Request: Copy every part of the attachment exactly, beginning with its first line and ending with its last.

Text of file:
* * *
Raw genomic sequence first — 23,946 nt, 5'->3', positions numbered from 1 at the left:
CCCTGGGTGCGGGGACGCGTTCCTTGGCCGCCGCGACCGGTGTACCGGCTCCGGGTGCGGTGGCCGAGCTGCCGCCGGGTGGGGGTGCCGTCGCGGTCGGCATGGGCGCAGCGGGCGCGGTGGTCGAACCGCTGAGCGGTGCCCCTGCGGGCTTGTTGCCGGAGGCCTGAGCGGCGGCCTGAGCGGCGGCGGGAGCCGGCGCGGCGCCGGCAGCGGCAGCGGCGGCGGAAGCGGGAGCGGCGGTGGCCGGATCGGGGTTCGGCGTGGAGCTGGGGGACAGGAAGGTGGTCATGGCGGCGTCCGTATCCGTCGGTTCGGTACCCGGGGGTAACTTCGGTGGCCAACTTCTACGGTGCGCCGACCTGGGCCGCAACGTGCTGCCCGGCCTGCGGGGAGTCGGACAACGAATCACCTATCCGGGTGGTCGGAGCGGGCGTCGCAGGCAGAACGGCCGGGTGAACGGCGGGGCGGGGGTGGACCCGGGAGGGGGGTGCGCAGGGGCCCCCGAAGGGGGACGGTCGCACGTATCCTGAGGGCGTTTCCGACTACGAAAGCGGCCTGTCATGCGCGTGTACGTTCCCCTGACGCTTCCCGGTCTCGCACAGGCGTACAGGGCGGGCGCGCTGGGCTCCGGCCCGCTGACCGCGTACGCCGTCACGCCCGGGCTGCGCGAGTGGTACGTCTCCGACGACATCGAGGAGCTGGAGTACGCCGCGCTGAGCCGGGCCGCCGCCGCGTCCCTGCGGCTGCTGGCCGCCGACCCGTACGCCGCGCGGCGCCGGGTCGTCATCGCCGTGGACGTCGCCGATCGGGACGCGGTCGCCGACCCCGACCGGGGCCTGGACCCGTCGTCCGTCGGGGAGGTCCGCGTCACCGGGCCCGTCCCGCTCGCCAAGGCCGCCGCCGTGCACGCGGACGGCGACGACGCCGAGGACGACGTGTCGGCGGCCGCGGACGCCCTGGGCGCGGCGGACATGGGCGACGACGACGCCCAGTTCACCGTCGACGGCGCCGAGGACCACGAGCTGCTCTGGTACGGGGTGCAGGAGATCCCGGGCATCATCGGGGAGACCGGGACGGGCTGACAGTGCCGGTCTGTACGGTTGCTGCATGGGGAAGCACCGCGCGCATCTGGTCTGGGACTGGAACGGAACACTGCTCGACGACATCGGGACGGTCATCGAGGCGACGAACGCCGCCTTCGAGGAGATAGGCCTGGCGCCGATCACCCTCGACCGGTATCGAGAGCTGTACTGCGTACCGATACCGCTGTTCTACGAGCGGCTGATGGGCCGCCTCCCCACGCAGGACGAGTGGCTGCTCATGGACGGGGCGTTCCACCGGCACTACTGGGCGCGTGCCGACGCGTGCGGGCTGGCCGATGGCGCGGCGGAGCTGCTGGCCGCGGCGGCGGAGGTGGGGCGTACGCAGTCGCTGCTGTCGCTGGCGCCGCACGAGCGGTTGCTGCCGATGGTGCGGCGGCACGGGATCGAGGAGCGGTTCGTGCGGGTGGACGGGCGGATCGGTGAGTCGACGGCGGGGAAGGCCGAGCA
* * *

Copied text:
Raw genomic sequence first — 23,946 nt, 5'->3', positions numbered from 1 at the left:
CCCTGGGTGCGGGGACGCGTTCCTTGGCCGCCGCGACCGGTGTACCGGCTCCGGGTGCGGTGGCCGAGCTGCCGCCGGGTGGGGGTGCCGTCGCGGTCGGCATGGGCGCAGCGGGCGCGGTGGTCGAACCGCTGAGCGGTGCCCCTGCGGGCTTGTTGCCGGAGGCCTGAGCGGCGGCCTGAGCGGCGGCGGGAGCCGGCGCGGCGCCGGCAGCGGCAGCGGCGGCGGAAGCGGGAGCGGCGGTGGCCGGATCGGGGTTCGGCGTGGAGCTGGGGGACAGGAAGGTGGTCATGGCGGCGTCCGTATCCGTCGGTTCGGTACCCGGGGGTAACTTCGGTGGCCAACTTCTACGGTGCGCCGACCTGGGCCGCAACGTGCTGCCCGGCCTGCGGGGAGTCGGACAACGAATCACCTATCCGGGTGGTCGGAGCGGGCGTCGCAGGCAGAACGGCCGGGTGAACGGCGGGGCGGGGGTGGACCCGGGAGGGGGGTGCGCAGGGGCCCCCGAAGGGGGACGGTCGCACGTATCCTGAGGGCGTTTCCGACTACGAAAGCGGCCTGTCATGCGCGTGTACGTTCCCCTGACGCTTCCCGGTCTCGCACAGGCGTACAGGGCGGGCGCGCTGGGCTCCGGCCCGCTGACCGCGTACGCCGTCACGCCCGGGCTGCGCGAGTGGTACGTCTCCGACGACATCGAGGAGCTGGAGTACGCCGCGCTGAGCCGGGCCGCCGCCGCGTCCCTGCGGCTGCTGGCCGCCGACCCGTACGCCGCGCGGCGCCGGGTCGTCATCGCCGTGGACGTCGCCGATCGGGACGCGGTCGCCGACCCCGACCGGGGCCTGGACCCGTCGTCCGTCGGGGAGGTCCGCGTCACCGGGCCCGTCCCGCTCGCCAAGGCCGCCGCCGTGCACGCGGACGGCGACGACGCCGAGGACGACGTGTCGGCGGCCGCGGACGCCCTGGGCGCGGCGGACATGGGCGACGACGACGCCCAGTTCACCGTCGACGGCGCCGAGGACCACGAGCTGCTCTGGTACGGGGTGCAGGAGATCCCGGGCATCATCGGGGAGACCGGGACGGGCTGACAGTGCCGGTCTGTACGGTTGCTGCATGGGGAAGCACCGCGCGCATCTGGTCTGGGACTGGAACGGAACACTGCTCGACGACATCGGGACGGTCATCGAGGCGACGAACGCCGCCTTCGAGGAGATAGGCCTGGCGCCGATCACCCTCGACCGGTATCGAGAGCTGTACTGCGTACCGATACCGCTGTTCTACGAGCGGCTGATGGGCCGCCTCCCCACGCAGGACGAGTGGCTGCTCATGGACGGGGCGTTCCACCGGCACTACTGGGCGCGTGCCGACGCGTGCGGGCTGGCCGATGGCGCGGCGGAGCTGCTGGCCGCGGCGGCGGAGGTGGGGCGTACGCAGTCGCTGCTGTCGCTGGCGCCGCACGAGCGGTTGCTGCCGATGGTGCGGCGGCACGGGATCGAGGAGCGGTTCGTGCGGGTGGACGGGCGGATCGGTGAGTCGACGGCGGGGAAGGCCGAGCA